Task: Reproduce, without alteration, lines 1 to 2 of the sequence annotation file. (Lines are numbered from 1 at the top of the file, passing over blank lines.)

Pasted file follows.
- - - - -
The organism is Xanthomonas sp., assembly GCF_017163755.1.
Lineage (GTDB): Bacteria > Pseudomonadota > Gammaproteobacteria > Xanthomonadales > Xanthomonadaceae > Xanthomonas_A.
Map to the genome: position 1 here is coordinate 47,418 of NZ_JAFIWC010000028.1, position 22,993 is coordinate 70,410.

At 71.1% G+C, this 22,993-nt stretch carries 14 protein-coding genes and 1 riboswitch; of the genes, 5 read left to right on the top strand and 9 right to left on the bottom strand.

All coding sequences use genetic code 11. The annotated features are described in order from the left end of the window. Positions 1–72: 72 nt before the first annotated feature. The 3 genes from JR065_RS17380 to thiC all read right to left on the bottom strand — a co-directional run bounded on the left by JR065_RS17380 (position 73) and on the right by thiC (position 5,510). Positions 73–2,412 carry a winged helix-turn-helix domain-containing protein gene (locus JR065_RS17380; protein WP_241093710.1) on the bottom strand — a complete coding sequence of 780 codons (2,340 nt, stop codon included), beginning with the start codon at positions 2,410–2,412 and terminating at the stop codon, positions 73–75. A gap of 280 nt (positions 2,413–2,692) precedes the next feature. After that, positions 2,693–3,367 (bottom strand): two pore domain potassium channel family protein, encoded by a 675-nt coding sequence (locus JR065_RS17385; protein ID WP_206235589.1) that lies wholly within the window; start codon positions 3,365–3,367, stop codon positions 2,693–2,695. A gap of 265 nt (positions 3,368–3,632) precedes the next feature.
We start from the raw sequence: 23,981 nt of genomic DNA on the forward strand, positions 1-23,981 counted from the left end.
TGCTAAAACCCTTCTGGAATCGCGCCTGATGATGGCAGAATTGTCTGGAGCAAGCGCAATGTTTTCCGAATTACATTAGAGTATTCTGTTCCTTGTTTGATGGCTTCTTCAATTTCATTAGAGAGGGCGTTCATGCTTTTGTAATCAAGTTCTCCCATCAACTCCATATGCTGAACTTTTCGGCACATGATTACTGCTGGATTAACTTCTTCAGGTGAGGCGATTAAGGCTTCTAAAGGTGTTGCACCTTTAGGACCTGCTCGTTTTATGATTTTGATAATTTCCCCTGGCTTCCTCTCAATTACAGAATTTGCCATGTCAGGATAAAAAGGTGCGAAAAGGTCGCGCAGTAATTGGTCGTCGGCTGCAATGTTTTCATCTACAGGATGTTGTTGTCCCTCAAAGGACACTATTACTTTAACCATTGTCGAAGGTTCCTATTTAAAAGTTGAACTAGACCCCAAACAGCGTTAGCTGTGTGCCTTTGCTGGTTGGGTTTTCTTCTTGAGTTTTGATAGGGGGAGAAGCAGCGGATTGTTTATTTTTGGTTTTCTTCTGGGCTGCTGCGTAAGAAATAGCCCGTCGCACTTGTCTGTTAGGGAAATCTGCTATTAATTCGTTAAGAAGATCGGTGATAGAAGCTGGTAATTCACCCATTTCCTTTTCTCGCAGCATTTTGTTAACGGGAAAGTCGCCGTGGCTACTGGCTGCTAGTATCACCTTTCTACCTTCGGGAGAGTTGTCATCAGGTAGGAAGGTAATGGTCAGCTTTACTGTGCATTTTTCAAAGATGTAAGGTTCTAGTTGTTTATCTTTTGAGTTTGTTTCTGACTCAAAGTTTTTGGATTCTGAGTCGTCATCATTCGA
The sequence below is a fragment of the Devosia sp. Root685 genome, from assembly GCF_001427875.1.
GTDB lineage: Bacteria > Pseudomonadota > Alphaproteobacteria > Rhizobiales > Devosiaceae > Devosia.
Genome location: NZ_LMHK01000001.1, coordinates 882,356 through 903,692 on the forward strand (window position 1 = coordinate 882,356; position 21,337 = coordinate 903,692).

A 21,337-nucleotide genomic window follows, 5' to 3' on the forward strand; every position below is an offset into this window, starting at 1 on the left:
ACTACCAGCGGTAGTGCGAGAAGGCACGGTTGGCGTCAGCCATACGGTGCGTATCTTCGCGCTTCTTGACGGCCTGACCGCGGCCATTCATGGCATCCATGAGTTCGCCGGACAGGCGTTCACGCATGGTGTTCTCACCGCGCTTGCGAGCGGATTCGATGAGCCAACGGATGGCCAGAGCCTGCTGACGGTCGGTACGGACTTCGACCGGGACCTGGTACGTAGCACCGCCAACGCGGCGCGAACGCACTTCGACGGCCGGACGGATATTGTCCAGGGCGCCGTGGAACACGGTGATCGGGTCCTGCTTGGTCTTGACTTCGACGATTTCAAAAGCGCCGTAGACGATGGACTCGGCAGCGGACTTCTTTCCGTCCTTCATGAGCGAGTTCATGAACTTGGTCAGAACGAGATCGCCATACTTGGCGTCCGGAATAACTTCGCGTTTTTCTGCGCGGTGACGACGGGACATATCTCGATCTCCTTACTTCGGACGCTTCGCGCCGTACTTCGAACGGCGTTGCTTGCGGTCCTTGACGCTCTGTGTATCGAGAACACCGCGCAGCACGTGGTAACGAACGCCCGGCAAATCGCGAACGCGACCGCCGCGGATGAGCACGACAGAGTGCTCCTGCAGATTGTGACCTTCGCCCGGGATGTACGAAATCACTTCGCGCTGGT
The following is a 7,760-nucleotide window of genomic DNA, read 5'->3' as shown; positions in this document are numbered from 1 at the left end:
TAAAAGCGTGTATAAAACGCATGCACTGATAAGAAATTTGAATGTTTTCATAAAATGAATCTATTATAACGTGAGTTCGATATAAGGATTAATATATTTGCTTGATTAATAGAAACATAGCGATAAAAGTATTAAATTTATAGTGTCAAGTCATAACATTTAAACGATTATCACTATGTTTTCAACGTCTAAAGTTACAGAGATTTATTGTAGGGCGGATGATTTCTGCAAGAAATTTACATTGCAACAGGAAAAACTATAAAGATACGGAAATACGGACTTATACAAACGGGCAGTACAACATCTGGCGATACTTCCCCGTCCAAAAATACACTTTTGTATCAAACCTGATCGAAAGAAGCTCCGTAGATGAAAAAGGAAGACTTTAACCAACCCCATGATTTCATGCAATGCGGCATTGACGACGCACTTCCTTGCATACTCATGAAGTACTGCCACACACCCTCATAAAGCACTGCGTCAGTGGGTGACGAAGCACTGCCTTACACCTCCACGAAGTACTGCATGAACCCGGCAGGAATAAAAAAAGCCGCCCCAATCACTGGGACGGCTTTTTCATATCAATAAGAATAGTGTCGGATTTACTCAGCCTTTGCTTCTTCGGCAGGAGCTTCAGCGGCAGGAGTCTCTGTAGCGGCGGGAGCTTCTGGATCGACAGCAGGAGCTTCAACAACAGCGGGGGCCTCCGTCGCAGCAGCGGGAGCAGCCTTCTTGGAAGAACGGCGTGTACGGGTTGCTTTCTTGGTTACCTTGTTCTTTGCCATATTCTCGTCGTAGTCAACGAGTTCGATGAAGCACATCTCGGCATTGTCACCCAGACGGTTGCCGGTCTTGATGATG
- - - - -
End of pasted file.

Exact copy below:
The organism is Xanthomonas sp., assembly GCF_017163755.1.
Lineage (GTDB): Bacteria > Pseudomonadota > Gammaproteobacteria > Xanthomonadales > Xanthomonadaceae > Xanthomonas_A.